After flood waters have receded, systems that weren't submerged in water are not necessarily ready to get up and running. Components of systems for heating, ventilating and air conditioning (HVAC) can still become contaminated, even if the system wasn’t submerged during the flood. Dirt and debris may have been deposited in the system and moisture collected on HVAC components may contaminate them with microorganisms like bacteria and fungi. That’s why all components of the system that were contaminated with flood water or moisture should be thoroughly inspected, cleaned of dirt and debris and professionally disinfected to prevent mold in the HVAC systemafter the flood.
We’ve assembled the below recommendations from expert government and academic sources for HVAC mold remediation. Follow them to make sure your HVAC systems are properly cleaned and remediated after a flood in order to provide a safe work environment.
The first thing to do with an HVAC system in the aftermath of a flood is to turn it off to prevent the spread of mold in the building. Then have the system cleaned as soon as possible.
How do you prevent mold in HVAC?
The Centers for Disease Control recommends taking the following steps to clean and disinfect contaminated HVAC systems to get them back up and running expeditiously:
1. Isolate the system: Use temporary walls, plastic sheeting or other vapor-retarding barriers to isolate the construction areas where HVAC systems will be cleaned and remediated. Use blowers equipped with high-efficiency particulate air (HEPA) filters to exhaust the area.
2. Take precautions to protect workers’ health: Workers must wear approved respirators to protect against airborne microorganisms. Increased levels of protection, such as powered air-purifying respirators, may also be necessary depending on the level of contamination. Follow the Occupational Safety and Health Administration (OSHA) standards for worker respiratory protection.
3. Clean and remediate the HVAC system: Flood-contaminated insulation surrounding and within HVAC system components should be removed and discarded according to applicable regulations. Contaminated HVAC filter media should also be removed and appropriately discarded. HVAC system components are then ready to be cleaned with a HEPA-filtered vacuum cleaner to remove dirt, debris and microorganisms. Experts at the University of Minnesota recommend that the vacuum system be capable of maintaining up to 1.0 inch of static pressure inside the isolated area of ductwork.
4. Rinse before disinfecting: Removing debris will require mechanically cleaning the surfaces of HVAC system components with a steam or a high-pressure washer before using disinfectant. Gasoline powered pressure washers should be used outside and away from air intake to prevent carbon monoxide hazards. Keep in mind CDC safety recommendations when using such tools. The University of Minnesota standards call for water pressure not to exceed 1,000 pounds per square inch gauge (psig).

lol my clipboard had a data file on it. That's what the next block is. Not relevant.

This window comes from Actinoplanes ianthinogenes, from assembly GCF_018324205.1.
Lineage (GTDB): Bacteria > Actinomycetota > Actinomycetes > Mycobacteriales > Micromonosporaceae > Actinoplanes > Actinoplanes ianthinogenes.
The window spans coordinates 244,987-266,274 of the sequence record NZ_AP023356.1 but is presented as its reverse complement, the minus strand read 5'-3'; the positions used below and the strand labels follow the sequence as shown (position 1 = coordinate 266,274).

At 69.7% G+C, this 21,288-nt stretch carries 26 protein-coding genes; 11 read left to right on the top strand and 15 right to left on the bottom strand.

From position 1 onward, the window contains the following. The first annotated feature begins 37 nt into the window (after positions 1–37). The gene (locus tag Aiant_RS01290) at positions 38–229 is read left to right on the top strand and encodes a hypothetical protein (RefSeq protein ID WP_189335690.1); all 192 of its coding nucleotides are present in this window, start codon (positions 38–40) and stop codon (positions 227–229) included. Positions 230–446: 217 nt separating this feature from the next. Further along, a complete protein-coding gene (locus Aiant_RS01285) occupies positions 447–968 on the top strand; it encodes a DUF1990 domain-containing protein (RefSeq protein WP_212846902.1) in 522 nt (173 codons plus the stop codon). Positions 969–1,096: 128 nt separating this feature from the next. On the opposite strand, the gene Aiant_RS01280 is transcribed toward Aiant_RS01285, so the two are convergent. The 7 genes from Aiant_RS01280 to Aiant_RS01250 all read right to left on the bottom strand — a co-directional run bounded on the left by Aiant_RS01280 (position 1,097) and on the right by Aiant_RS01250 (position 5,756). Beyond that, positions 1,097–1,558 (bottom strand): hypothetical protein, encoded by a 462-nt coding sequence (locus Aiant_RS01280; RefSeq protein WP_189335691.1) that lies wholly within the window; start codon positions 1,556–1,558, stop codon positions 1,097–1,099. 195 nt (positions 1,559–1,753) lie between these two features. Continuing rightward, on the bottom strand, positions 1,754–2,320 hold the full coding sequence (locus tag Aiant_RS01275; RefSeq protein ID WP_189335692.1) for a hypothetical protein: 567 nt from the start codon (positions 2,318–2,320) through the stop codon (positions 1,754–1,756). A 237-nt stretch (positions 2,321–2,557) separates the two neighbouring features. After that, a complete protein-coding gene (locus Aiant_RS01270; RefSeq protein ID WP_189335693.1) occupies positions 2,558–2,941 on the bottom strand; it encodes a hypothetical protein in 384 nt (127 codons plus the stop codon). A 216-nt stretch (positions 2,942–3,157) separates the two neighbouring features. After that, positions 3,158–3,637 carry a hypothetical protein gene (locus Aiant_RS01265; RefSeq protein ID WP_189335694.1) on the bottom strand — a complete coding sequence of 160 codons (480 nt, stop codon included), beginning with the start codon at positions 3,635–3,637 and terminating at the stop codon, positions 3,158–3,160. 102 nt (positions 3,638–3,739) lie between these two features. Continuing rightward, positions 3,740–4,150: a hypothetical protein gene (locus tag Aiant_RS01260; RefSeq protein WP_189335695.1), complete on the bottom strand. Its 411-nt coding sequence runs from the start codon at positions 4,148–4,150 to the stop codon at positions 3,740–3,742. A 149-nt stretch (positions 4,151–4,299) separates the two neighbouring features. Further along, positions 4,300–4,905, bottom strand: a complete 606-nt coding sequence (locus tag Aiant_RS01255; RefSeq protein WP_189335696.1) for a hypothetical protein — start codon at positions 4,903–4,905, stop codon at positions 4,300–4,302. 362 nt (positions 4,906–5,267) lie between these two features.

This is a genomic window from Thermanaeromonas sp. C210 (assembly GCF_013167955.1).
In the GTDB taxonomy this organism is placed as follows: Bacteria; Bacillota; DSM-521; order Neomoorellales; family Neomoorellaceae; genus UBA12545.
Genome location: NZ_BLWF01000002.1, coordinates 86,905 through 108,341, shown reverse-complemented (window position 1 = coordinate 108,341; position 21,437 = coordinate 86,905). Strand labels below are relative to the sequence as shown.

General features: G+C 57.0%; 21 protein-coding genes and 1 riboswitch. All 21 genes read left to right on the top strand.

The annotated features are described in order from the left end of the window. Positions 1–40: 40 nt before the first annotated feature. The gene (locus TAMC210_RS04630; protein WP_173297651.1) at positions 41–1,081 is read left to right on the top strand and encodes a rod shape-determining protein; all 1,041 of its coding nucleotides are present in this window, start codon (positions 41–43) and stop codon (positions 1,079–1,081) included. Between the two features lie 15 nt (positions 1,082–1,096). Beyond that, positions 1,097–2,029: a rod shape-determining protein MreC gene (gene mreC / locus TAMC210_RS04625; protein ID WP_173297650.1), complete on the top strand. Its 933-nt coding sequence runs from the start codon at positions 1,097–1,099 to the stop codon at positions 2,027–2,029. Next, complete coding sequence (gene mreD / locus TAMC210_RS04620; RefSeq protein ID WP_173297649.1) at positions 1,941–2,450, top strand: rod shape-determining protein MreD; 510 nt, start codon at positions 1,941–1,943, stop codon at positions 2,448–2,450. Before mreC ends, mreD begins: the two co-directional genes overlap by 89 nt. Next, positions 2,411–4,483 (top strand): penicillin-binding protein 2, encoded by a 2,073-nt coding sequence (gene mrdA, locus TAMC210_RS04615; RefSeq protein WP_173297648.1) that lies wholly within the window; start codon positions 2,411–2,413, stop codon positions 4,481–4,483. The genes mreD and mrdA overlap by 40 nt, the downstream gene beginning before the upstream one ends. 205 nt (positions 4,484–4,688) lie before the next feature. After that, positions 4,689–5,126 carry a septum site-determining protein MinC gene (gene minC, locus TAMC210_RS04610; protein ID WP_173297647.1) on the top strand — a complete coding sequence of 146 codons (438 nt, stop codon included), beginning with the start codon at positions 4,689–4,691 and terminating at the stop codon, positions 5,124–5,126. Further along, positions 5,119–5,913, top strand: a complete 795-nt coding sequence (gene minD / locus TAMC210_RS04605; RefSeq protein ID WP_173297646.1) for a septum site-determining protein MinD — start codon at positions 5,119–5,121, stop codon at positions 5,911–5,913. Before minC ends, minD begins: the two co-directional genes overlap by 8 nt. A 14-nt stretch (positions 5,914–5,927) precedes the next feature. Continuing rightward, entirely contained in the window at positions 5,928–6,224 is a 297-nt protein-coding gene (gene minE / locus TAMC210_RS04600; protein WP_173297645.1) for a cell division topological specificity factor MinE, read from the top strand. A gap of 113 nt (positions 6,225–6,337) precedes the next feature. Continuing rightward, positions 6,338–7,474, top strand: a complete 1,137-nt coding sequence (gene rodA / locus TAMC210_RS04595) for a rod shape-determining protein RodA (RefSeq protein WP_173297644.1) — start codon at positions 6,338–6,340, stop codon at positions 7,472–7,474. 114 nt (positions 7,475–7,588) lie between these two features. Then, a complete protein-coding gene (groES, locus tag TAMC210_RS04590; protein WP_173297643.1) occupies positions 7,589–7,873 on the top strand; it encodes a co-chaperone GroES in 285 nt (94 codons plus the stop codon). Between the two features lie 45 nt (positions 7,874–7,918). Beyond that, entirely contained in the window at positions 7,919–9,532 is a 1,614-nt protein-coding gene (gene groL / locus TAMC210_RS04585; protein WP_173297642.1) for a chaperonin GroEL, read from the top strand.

5. Disinfect after cleaning: HVAC system component surfaces should be disinfected while the HVAC system is powered down with a solution of household chlorine bleach and water. Bleaches should not be mixed with cleaning products containing ammonia. The University of Minnesota standards call for the disinfection process to include sealing the supply duct lining with a fungicidal coating.
6. Resume HVAC operations: The HVAC system fan should be removed and cleaned, disinfected, dried and tested by a qualified professional before it is placed back into the air-handling unit. Before restarting the system, have its performance professionally evaluated. The HVAC system should be operated continuously at a comfortable temperature for 48 to 72 hours. If this process results in the spewing of objectionable flood-related odors, find contaminated areas that you didn't identify earlier and be sure to clean them. HVAC filters used during this flush-out process should be replaced prior to reoccupying the building.
Follow up: Once the HVAC system is operational, perform weekly checks to ensure that it is working properly. These checks should include inspecting the HVAC system filters and replacing them if necessary. Eventually, the frequency of the HVAC system checks can be reduced to monthly or quarterly inspections.
Cleaning and remediating an HVAC system after a flood also provides an opportunity to upgrade the system with higher-efficiency filters. According to the CDC, “This step has been shown to be one of the most cost-effective ways to improve the long-term quality of the indoor environment, since it reduces the amount of airborne dusts and microorganisms.”
Jeff Metherd has developed a wealth of emergency preparedness & response expertise in multiple roles at Grainger over the past 13 years. In 2005, he joined Grainger as a Government Account Manager, then assumed the role of Government Program Manager with a focus on Homeland Security for an 18-state region in 2008. In 2009, he developed the Grainger product offer for Public Health preparedness, and joined the Healthcare Corporate Sales team as a healthcare preparedness specialist in 2010. As Grainger’s emergency preparedness strategy manager, Jeff is actively engaged in efforts to drive continuous improvement in servicing our customers during natural disasters and other emergency situations.